short quotation, of which we ask the Tribunal to take
judicial notice. Quoting:

     "All movable and stationary property of the former
     Polish State
                                                   [Page 63]
     will be sequestered for the purpose of securing all
     manner of public valuables."

In a further decree of 16th December, 1939, appearing at
Page E.810 of the same publication, Frank provided that all
art objects in public possession in the Government General
were to be seized for the fulfillment of public tasks of
common interest, in so far as they had not already been
seized under the decree of 13th November. The decree
provided that, in addition to art collections and art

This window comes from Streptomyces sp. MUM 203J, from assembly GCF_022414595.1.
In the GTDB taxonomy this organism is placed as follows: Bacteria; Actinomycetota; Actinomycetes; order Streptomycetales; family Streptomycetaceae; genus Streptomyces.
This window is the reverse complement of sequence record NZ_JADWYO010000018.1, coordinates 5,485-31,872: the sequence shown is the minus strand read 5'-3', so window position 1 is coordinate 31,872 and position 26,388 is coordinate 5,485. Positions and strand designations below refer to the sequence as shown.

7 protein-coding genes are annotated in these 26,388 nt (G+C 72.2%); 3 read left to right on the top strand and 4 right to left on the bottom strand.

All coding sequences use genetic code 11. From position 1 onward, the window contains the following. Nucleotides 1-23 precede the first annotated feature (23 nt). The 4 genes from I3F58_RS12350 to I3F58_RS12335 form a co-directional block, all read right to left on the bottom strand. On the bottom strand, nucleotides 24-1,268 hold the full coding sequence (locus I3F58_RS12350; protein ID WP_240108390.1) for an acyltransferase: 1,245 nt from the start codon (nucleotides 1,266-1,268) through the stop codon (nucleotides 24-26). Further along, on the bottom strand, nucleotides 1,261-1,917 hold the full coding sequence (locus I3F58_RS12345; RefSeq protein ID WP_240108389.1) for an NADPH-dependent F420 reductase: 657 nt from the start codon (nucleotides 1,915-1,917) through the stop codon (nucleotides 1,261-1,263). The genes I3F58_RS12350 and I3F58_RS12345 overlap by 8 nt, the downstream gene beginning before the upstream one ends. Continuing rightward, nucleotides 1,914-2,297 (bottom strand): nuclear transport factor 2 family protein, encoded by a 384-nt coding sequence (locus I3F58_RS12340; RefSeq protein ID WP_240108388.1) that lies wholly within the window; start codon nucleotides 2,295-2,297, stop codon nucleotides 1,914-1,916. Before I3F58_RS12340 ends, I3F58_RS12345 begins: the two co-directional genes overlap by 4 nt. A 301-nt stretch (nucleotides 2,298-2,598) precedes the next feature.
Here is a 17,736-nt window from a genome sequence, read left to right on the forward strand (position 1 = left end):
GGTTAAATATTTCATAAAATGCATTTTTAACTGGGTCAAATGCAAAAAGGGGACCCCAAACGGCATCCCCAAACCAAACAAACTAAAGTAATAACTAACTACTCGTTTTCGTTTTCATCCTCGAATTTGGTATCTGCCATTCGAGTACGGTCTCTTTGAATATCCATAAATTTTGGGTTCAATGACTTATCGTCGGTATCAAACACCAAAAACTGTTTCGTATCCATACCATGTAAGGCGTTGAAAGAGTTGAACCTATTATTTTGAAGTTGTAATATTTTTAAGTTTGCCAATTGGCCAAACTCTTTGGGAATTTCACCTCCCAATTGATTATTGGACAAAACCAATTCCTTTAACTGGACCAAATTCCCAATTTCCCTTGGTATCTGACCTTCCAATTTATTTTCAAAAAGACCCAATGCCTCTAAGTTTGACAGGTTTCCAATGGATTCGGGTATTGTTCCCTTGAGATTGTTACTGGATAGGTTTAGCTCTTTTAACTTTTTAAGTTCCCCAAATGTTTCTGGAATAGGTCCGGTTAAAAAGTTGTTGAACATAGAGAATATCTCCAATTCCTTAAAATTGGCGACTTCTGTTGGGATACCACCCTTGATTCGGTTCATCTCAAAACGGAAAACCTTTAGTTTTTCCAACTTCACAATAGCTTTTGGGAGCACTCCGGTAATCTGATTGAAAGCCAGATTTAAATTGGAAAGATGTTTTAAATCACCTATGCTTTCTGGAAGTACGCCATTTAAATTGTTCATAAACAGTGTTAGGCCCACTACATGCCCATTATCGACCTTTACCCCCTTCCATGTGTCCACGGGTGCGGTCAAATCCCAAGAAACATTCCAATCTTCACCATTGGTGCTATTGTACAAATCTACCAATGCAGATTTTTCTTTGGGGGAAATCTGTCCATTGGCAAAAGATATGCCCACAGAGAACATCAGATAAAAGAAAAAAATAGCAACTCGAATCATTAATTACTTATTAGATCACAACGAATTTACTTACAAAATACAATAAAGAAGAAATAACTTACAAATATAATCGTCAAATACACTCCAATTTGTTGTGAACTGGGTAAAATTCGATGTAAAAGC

treasures belonging to the Polish State, there will be
considered as owned by the public those private collections
which have not already been taken under protection by the
Special Commissioner, as well as all ecclesiastical art

On the 24th September, 1940, Frank decreed that all property
seized on the basis of the decree of 15th November, 1939,
would be transferred to the ownership of the Government
General, and this decree is also found at E.810 of the same

It is impossible for me to furnish this Tribunal a complete
Picture of the vastness of the programme for the cultural
impoverishment of Poland carried out pursuant to the
directives, as I cannot read into the record the 500-odd
masterpieces catalogued in Document 1233-PS (Exhibit USA
377) or the many hundreds of additional items catalogued in
Document 1709-PS, Exhibit USA 378. Now Document 1233-PS,
which I hold in my hand, is a finely bound, beautifully